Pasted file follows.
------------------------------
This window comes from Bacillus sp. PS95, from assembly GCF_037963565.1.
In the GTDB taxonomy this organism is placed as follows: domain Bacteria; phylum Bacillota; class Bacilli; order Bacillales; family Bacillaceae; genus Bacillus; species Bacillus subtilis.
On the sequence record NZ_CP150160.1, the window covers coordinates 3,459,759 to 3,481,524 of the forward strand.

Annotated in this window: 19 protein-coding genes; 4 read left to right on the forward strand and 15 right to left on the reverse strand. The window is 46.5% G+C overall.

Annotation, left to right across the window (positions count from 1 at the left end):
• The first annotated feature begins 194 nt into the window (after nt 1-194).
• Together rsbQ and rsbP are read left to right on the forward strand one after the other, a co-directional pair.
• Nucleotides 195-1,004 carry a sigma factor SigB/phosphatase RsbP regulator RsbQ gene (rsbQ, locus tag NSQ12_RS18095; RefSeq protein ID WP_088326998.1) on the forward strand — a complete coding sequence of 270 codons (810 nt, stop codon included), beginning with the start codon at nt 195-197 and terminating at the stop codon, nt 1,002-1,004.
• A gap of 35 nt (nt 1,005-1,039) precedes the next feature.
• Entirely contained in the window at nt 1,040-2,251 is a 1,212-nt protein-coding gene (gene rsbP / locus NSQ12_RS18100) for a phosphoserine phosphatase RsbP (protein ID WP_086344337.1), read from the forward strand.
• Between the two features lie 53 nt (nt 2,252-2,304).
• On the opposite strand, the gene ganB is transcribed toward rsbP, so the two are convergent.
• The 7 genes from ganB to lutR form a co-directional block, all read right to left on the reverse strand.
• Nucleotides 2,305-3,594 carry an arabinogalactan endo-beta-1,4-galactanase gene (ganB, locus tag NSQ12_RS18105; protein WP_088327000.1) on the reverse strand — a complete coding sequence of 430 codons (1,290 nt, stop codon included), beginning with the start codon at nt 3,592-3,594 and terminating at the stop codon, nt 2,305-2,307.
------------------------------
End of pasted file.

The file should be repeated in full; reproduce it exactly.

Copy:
This window comes from Bacillus sp. PS95, from assembly GCF_037963565.1.
In the GTDB taxonomy this organism is placed as follows: domain Bacteria; phylum Bacillota; class Bacilli; order Bacillales; family Bacillaceae; genus Bacillus; species Bacillus subtilis.
On the sequence record NZ_CP150160.1, the window covers coordinates 3,459,759 to 3,481,524 of the forward strand.

Annotated in this window: 19 protein-coding genes; 4 read left to right on the forward strand and 15 right to left on the reverse strand. The window is 46.5% G+C overall.

Annotation, left to right across the window (positions count from 1 at the left end):
• The first annotated feature begins 194 nt into the window (after nt 1-194).
• Together rsbQ and rsbP are read left to right on the forward strand one after the other, a co-directional pair.
• Nucleotides 195-1,004 carry a sigma factor SigB/phosphatase RsbP regulator RsbQ gene (rsbQ, locus tag NSQ12_RS18095; RefSeq protein ID WP_088326998.1) on the forward strand — a complete coding sequence of 270 codons (810 nt, stop codon included), beginning with the start codon at nt 195-197 and terminating at the stop codon, nt 1,002-1,004.
• A gap of 35 nt (nt 1,005-1,039) precedes the next feature.
• Entirely contained in the window at nt 1,040-2,251 is a 1,212-nt protein-coding gene (gene rsbP / locus NSQ12_RS18100) for a phosphoserine phosphatase RsbP (protein ID WP_086344337.1), read from the forward strand.
• Between the two features lie 53 nt (nt 2,252-2,304).
• On the opposite strand, the gene ganB is transcribed toward rsbP, so the two are convergent.
• The 7 genes from ganB to lutR form a co-directional block, all read right to left on the reverse strand.
• Nucleotides 2,305-3,594 carry an arabinogalactan endo-beta-1,4-galactanase gene (ganB, locus tag NSQ12_RS18105; protein WP_088327000.1) on the reverse strand — a complete coding sequence of 430 codons (1,290 nt, stop codon included), beginning with the start codon at nt 3,592-3,594 and terminating at the stop codon, nt 2,305-2,307.